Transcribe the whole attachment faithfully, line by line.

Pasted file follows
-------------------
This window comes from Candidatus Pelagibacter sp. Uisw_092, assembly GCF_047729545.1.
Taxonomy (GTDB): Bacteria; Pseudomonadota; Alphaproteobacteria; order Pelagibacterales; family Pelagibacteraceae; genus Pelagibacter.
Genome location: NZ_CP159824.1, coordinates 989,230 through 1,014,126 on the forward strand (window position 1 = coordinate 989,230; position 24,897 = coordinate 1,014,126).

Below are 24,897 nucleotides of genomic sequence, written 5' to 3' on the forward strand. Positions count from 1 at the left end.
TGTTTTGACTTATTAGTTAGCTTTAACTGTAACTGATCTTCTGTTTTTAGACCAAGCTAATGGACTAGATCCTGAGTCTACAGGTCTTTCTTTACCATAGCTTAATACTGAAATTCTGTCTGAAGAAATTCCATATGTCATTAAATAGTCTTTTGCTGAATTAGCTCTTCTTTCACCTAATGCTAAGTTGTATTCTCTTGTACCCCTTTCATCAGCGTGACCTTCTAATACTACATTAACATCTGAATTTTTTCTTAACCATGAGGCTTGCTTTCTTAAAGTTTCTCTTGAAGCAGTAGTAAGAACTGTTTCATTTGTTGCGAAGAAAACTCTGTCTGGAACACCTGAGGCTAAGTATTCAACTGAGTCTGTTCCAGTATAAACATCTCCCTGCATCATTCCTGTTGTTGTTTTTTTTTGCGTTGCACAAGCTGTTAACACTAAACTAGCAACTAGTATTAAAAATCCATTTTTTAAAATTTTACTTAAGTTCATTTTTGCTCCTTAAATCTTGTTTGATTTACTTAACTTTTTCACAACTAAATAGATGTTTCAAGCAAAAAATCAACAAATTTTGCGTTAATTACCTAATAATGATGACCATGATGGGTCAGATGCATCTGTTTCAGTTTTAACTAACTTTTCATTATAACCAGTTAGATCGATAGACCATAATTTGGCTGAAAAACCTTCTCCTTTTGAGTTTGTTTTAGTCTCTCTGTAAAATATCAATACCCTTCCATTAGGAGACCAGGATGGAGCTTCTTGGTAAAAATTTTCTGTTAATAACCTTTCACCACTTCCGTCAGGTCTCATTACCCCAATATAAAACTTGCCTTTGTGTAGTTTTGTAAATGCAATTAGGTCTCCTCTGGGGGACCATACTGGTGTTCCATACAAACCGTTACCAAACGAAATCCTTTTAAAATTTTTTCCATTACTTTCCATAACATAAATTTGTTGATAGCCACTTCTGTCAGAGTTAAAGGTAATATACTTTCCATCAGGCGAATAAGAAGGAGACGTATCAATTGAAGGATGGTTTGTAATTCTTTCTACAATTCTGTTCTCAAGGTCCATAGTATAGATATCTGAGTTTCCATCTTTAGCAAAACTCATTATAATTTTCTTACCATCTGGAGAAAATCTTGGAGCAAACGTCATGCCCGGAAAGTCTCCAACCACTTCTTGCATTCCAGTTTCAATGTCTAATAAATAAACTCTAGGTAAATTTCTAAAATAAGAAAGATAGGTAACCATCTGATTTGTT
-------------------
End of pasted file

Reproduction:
This window comes from Candidatus Pelagibacter sp. Uisw_092, assembly GCF_047729545.1.
Taxonomy (GTDB): Bacteria; Pseudomonadota; Alphaproteobacteria; order Pelagibacterales; family Pelagibacteraceae; genus Pelagibacter.
Genome location: NZ_CP159824.1, coordinates 989,230 through 1,014,126 on the forward strand (window position 1 = coordinate 989,230; position 24,897 = coordinate 1,014,126).

Below are 24,897 nucleotides of genomic sequence, written 5' to 3' on the forward strand. Positions count from 1 at the left end.
TGTTTTGACTTATTAGTTAGCTTTAACTGTAACTGATCTTCTGTTTTTAGACCAAGCTAATGGACTAGATCCTGAGTCTACAGGTCTTTCTTTACCATAGCTTAATACTGAAATTCTGTCTGAAGAAATTCCATATGTCATTAAATAGTCTTTTGCTGAATTAGCTCTTCTTTCACCTAATGCTAAGTTGTATTCTCTTGTACCCCTTTCATCAGCGTGACCTTCTAATACTACATTAACATCTGAATTTTTTCTTAACCATGAGGCTTGCTTTCTTAAAGTTTCTCTTGAAGCAGTAGTAAGAACTGTTTCATTTGTTGCGAAGAAAACTCTGTCTGGAACACCTGAGGCTAAGTATTCAACTGAGTCTGTTCCAGTATAAACATCTCCCTGCATCATTCCTGTTGTTGTTTTTTTTTGCGTTGCACAAGCTGTTAACACTAAACTAGCAACTAGTATTAAAAATCCATTTTTTAAAATTTTACTTAAGTTCATTTTTGCTCCTTAAATCTTGTTTGATTTACTTAACTTTTTCACAACTAAATAGATGTTTCAAGCAAAAAATCAACAAATTTTGCGTTAATTACCTAATAATGATGACCATGATGGGTCAGATGCATCTGTTTCAGTTTTAACTAACTTTTCATTATAACCAGTTAGATCGATAGACCATAATTTGGCTGAAAAACCTTCTCCTTTTGAGTTTGTTTTAGTCTCTCTGTAAAATATCAATACCCTTCCATTAGGAGACCAGGATGGAGCTTCTTGGTAAAAATTTTCTGTTAATAACCTTTCACCACTTCCGTCAGGTCTCATTACCCCAATATAAAACTTGCCTTTGTGTAGTTTTGTAAATGCAATTAGGTCTCCTCTGGGGGACCATACTGGTGTTCCATACAAACCGTTACCAAACGAAATCCTTTTAAAATTTTTTCCATTACTTTCCATAACATAAATTTGTTGATAGCCACTTCTGTCAGAGTTAAAGGTAATATACTTTCCATCAGGCGAATAAGAAGGAGACGTATCAATTGAAGGATGGTTTGTAATTCTTTCTACAATTCTGTTCTCAAGGTCCATAGTATAGATATCTGAGTTTCCATCTTTAGCAAAACTCATTATAATTTTCTTACCATCTGGAGAAAATCTTGGAGCAAACGTCATGCCCGGAAAGTCTCCAACCACTTCTTGCATTCCAGTTTCAATGTCTAATAAATAAACTCTAGGTAAATTTCTAAAATAAGAAAGATAGGTAACCATCTGATTTGTT